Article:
Sunday was the sixth Cider Ride, an event put on annually by the Washington Area Bicyclists Association. The first two Cider Rides were in December. This proved to be rather unpleasant, especially the second which was held in a cold (and I mean cold) rain. I’ve ridden all six rides but DNFed on the second. My friend Reba broke her chain. We stood in the cold rain for 20 minutes trying to fix it to no avail. I took the sag wagon back with her.
The Cider Ride has three lengths, the Candy Apple (10 miles), the McIntosh (30 miles) and the Honeycrisp (55 miles). Normally, these rides are held on the same day, but this year the shorter rides were held on Saturday to allow for social distancing. I rode the Honeycrisp.
I checked in at the Dew Drop Inn registration desk where I picked up a cue sheet and a Cider Ride tin cup. The cup has a carabiner built into its handle. I attached the cup to my saddle bag so that it could clank as I hit the bumps along the route.
Before setting off on The Mule, I made sure to partake in my favorite fall energy snack: warm apple cider and a doughnut. Having shocked my pancreas, I followed the route along neighborhood streets through Northeast DC and into Mount Rainier Maryland. Here, the route switched over to trails along the Anacostia River and its tributaries up into College Park Maryland.
At about 13 miles, I hit the first pit stop at Proteus Bicycles in Hollywood. I had another cup of warm cider but, mindful of my health, I resisted the urge to snarf another doughnut and ate a banana instead.
Back on the bike, the ride followed roads and entered the USDA’s agricultural research facility. The research area was nearly traffic-free through fields and woods along Beaver Dam Road. You know you’re in nerd heaven when you cross Soil Conservation Road.
After a mile on Springfield Road it’s on to Powder Mill Road. This road is a two-lane highway, but has wide, smooth, paved shoulders. The Mule and I were cruising along with robust celerity thanks to my amazing fitness and a strong tailwind. A turn into the Patuxent Research Refuge began a three-mile bit of wooded Zen on winding Scarlet Tanager Loop Road.
After the loop, my pace slackened as I backtracked into the wind on Powder Mill Road. So much for Zen. We continued past Springfield Road until we hung a looey onto Research Road.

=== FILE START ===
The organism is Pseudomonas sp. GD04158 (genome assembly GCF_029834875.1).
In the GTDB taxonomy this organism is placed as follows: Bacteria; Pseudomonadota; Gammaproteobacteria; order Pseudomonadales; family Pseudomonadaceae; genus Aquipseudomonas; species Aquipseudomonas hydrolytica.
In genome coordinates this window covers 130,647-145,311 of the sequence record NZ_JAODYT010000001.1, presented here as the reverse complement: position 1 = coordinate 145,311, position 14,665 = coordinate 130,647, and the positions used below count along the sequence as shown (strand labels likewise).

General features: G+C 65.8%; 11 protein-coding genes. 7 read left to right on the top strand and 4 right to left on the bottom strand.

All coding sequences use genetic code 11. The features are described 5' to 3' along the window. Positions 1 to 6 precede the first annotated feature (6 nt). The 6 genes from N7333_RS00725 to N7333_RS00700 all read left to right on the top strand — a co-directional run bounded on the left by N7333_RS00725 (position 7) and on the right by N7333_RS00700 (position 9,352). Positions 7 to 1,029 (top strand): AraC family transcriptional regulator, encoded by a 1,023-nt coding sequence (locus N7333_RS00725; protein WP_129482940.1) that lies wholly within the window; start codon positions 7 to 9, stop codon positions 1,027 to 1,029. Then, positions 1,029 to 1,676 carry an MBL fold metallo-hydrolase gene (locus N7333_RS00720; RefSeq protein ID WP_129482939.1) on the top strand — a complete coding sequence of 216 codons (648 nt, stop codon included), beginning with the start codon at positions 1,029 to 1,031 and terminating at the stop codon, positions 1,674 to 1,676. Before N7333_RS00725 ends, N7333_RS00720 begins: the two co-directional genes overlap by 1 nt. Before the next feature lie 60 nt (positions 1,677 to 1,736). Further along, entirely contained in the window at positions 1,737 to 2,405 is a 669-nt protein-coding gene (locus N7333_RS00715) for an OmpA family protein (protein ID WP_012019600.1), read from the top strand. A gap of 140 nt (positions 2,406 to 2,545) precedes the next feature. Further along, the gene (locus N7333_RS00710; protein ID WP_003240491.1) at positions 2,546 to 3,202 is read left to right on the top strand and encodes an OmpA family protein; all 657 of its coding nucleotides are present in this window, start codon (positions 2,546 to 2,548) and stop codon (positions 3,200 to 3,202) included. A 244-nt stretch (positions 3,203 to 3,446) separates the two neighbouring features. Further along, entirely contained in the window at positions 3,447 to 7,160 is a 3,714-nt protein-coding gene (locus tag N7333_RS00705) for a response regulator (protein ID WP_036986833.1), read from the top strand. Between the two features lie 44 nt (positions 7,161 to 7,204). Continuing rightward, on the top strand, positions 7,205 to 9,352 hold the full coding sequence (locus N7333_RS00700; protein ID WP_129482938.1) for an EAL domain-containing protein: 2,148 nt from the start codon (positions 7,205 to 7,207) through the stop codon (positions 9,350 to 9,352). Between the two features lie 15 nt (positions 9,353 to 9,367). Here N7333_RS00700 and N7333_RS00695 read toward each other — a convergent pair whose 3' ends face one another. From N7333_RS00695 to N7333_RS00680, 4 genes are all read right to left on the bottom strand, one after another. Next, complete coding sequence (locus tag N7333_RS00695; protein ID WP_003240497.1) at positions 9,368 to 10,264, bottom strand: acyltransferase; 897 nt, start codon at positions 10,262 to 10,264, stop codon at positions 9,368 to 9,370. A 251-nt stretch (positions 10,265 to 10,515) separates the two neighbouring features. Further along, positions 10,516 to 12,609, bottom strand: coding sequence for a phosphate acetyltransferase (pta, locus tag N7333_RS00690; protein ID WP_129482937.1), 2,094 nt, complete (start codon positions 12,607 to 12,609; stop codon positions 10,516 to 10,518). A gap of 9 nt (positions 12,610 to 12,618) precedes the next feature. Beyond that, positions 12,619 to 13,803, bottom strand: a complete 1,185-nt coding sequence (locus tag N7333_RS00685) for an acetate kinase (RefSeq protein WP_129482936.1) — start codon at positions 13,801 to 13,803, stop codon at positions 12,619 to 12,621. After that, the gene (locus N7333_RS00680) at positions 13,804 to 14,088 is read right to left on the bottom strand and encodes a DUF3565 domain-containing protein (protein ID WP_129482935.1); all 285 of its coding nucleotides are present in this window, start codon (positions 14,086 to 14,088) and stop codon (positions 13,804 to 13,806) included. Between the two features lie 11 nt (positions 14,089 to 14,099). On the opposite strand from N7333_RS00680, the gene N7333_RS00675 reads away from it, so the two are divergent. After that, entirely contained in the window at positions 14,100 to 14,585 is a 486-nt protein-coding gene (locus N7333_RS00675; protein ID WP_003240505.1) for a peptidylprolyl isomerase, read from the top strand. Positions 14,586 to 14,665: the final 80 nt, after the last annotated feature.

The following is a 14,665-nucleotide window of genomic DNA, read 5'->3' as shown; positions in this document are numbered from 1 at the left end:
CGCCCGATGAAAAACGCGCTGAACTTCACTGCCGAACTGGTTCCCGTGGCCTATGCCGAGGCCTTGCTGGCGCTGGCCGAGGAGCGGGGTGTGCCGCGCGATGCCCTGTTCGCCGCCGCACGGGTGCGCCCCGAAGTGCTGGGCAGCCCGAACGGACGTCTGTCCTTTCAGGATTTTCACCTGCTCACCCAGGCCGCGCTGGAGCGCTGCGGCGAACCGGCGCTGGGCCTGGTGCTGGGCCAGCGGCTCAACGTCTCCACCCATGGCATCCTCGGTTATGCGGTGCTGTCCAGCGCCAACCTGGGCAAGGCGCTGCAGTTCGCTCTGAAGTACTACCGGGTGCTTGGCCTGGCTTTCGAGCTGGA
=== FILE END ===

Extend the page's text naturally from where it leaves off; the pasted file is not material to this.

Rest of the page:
Research Road climbs over a ridge into Greenbelt. The half-mile-long hill was manageable. The headwind was not a particularly welcome addition to the festivites, however.
In Greenbelt I passed a socially distanced outdoor church service before hitting pit stop number 2 staffed by WABA’s Colin Browne. Few riders had come through so there was an abundance of cider and doughnuts. I did my best to remedy the situation. Burp.
After another mile or so on the roads, I followed the route back onto a trail. Here I encountered a chain link fence with a big, open gateway through which the trail passes. Bounding along the side of the trail were two deer. They saw me and flinched at cutting in front of me to use the gateway. I slowed in case the deer bolted across my line of travel which could have made for a rather unpleasant collision.
Free of the deer, I made my way down the trail then onto some residential streets into beautiful downtown Hyattsville Maryland. This town is loaded with shops and restaurants and watering holes. Many of these are located on route along the Trolley Trail. I was sorely tempted to stop at a trailside open air eatery for a beer and a hot dog. With profound inner strength I pedaled onward.
I followed the route to return to the Anacostia River about a mile later. From here I crossed over the river to Bladensburg Waterfront Park, and pit stop number 3, staffed by WABA’s Jeff Wetzel. Jeff and his volunteers were sitting facing downriver into the wind. They too had abundant supplies of doughnuts and cider. Having survived the caloric temptations of the Trolley Trail, I succumbed to my dietary fate and washed a doughnut down with a cup of cider.
Back on The Mule, I put my 10-page cue sheet away. From here I rode the Anacostia River Trail downriver eight miles into a headwind before taking the 11th Street Bridge across to the west side of the river. Next, we followed the west bank ART upriver past RFK Stadium. A left turn took us around the stadium and through Capitol Hill to the First Street Cycletrack at Union Station. A mile later we picked the Metropolitan Branch Trail. A tailwind pushed The Mule and me all the way back to the start where more cider and doughnuts awaited us.